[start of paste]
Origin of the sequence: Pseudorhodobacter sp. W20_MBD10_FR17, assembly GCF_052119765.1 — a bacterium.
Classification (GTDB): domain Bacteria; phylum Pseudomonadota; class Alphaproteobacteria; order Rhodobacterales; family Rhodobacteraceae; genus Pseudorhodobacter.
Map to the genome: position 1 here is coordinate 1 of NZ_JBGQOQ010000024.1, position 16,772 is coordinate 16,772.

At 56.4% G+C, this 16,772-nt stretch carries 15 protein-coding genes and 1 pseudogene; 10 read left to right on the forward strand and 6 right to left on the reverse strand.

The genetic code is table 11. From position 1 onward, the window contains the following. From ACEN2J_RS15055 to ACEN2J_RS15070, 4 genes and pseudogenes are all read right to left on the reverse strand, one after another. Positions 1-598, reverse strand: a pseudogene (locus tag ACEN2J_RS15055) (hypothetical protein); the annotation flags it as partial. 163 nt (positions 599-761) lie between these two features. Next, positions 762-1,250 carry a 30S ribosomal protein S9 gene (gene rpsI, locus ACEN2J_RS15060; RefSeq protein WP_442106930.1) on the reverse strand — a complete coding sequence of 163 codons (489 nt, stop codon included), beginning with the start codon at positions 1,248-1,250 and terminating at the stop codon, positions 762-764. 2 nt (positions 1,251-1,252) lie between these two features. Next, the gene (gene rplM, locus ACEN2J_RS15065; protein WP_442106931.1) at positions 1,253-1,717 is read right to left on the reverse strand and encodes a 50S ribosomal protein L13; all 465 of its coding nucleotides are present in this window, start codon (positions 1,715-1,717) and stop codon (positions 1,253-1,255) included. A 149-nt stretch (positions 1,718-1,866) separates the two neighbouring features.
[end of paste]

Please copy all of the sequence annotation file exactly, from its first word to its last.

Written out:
Origin of the sequence: Pseudorhodobacter sp. W20_MBD10_FR17, assembly GCF_052119765.1 — a bacterium.
Classification (GTDB): domain Bacteria; phylum Pseudomonadota; class Alphaproteobacteria; order Rhodobacterales; family Rhodobacteraceae; genus Pseudorhodobacter.
Map to the genome: position 1 here is coordinate 1 of NZ_JBGQOQ010000024.1, position 16,772 is coordinate 16,772.

At 56.4% G+C, this 16,772-nt stretch carries 15 protein-coding genes and 1 pseudogene; 10 read left to right on the forward strand and 6 right to left on the reverse strand.

The genetic code is table 11. From position 1 onward, the window contains the following. From ACEN2J_RS15055 to ACEN2J_RS15070, 4 genes and pseudogenes are all read right to left on the reverse strand, one after another. Positions 1-598, reverse strand: a pseudogene (locus tag ACEN2J_RS15055) (hypothetical protein); the annotation flags it as partial. 163 nt (positions 599-761) lie between these two features. Next, positions 762-1,250 carry a 30S ribosomal protein S9 gene (gene rpsI, locus ACEN2J_RS15060; RefSeq protein WP_442106930.1) on the reverse strand — a complete coding sequence of 163 codons (489 nt, stop codon included), beginning with the start codon at positions 1,248-1,250 and terminating at the stop codon, positions 762-764. 2 nt (positions 1,251-1,252) lie between these two features. Next, the gene (gene rplM, locus ACEN2J_RS15065; protein WP_442106931.1) at positions 1,253-1,717 is read right to left on the reverse strand and encodes a 50S ribosomal protein L13; all 465 of its coding nucleotides are present in this window, start codon (positions 1,715-1,717) and stop codon (positions 1,253-1,255) included. A 149-nt stretch (positions 1,718-1,866) separates the two neighbouring features.